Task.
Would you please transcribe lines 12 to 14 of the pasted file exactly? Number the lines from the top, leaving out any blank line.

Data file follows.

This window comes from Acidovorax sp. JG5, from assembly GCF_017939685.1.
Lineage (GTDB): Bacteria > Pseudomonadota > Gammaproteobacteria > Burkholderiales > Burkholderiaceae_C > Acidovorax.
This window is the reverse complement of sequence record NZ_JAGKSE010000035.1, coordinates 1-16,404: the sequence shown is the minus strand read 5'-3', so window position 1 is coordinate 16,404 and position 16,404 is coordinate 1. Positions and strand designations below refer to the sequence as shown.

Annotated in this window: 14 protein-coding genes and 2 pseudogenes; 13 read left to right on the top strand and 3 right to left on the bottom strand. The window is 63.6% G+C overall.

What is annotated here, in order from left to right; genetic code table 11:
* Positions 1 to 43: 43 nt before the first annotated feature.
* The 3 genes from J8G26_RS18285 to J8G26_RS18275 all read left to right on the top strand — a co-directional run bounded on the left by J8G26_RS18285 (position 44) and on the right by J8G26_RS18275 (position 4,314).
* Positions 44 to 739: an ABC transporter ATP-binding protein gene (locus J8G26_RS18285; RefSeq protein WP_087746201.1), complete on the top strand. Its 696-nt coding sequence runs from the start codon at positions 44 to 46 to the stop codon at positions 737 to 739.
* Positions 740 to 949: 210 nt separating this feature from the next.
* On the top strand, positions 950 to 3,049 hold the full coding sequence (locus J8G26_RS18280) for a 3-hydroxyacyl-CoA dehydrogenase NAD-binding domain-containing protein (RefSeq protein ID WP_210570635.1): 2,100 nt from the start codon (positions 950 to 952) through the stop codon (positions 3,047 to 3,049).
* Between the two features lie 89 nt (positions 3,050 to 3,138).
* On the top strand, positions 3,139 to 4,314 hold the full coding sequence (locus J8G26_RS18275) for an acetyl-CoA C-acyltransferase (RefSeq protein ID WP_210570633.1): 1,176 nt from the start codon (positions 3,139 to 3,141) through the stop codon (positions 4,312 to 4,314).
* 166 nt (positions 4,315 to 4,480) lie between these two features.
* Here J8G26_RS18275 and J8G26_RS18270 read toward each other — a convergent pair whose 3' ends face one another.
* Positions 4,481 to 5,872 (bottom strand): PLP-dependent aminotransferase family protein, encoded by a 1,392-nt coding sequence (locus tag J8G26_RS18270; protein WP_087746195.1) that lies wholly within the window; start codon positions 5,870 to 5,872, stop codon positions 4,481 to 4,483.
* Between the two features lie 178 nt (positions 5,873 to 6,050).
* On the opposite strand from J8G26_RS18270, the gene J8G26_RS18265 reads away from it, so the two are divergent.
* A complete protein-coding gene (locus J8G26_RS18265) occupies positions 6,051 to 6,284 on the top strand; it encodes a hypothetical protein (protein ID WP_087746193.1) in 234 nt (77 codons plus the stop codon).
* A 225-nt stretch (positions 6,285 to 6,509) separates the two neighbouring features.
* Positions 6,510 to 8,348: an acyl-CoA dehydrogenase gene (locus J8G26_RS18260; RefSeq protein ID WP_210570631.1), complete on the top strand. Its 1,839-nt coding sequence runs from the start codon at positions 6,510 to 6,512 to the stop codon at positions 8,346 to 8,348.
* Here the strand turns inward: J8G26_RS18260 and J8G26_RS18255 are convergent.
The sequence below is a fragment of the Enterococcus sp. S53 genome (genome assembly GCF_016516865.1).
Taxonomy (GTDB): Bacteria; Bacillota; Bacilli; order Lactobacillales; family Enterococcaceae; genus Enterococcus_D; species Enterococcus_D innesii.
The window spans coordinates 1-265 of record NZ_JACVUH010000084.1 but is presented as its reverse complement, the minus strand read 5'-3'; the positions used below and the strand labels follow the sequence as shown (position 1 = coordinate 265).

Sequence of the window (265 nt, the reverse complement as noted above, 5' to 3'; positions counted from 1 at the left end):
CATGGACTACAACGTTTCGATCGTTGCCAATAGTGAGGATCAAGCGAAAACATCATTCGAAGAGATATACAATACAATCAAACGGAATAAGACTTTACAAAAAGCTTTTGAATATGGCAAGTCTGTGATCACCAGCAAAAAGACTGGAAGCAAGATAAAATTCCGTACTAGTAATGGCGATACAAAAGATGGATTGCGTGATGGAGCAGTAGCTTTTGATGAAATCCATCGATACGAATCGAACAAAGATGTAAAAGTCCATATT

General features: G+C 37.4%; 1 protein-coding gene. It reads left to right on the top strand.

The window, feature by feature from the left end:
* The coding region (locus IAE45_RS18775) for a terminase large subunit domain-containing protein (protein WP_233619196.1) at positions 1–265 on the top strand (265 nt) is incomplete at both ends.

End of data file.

* On the top strand, positions 3,139 to 4,314 hold the full coding sequence (locus J8G26_RS18275) for an acetyl-CoA C-acyltransferase (RefSeq protein ID WP_210570633.1): 1,176 nt from the start codon (positions 3,139 to 3,141) through the stop codon (positions 4,312 to 4,314).
* 166 nt (positions 4,315 to 4,480) lie between these two features.
* Here J8G26_RS18275 and J8G26_RS18270 read toward each other — a convergent pair whose 3' ends face one another.